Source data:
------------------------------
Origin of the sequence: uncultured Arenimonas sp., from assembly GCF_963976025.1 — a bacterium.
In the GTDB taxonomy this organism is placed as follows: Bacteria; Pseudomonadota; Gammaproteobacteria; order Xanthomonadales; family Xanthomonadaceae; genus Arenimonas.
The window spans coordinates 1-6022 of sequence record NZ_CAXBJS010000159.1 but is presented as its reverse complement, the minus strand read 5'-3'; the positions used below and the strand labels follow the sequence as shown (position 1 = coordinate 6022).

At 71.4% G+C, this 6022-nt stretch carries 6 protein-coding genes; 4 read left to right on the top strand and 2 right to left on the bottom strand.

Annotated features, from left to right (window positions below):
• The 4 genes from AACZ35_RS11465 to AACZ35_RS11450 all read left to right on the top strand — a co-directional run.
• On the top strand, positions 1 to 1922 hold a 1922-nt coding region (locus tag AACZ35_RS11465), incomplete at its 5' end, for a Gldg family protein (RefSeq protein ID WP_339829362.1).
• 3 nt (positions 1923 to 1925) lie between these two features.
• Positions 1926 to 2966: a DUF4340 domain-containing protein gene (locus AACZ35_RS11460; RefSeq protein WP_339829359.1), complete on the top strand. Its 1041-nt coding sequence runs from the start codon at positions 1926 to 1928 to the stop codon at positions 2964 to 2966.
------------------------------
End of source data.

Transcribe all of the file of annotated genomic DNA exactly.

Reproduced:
Origin of the sequence: uncultured Arenimonas sp., from assembly GCF_963976025.1 — a bacterium.
In the GTDB taxonomy this organism is placed as follows: Bacteria; Pseudomonadota; Gammaproteobacteria; order Xanthomonadales; family Xanthomonadaceae; genus Arenimonas.
The window spans coordinates 1-6022 of sequence record NZ_CAXBJS010000159.1 but is presented as its reverse complement, the minus strand read 5'-3'; the positions used below and the strand labels follow the sequence as shown (position 1 = coordinate 6022).

At 71.4% G+C, this 6022-nt stretch carries 6 protein-coding genes; 4 read left to right on the top strand and 2 right to left on the bottom strand.

Annotated features, from left to right (window positions below):
• The 4 genes from AACZ35_RS11465 to AACZ35_RS11450 all read left to right on the top strand — a co-directional run.
• On the top strand, positions 1 to 1922 hold a 1922-nt coding region (locus tag AACZ35_RS11465), incomplete at its 5' end, for a Gldg family protein (RefSeq protein ID WP_339829362.1).
• 3 nt (positions 1923 to 1925) lie between these two features.
• Positions 1926 to 2966: a DUF4340 domain-containing protein gene (locus AACZ35_RS11460; RefSeq protein WP_339829359.1), complete on the top strand. Its 1041-nt coding sequence runs from the start codon at positions 1926 to 1928 to the stop codon at positions 2964 to 2966.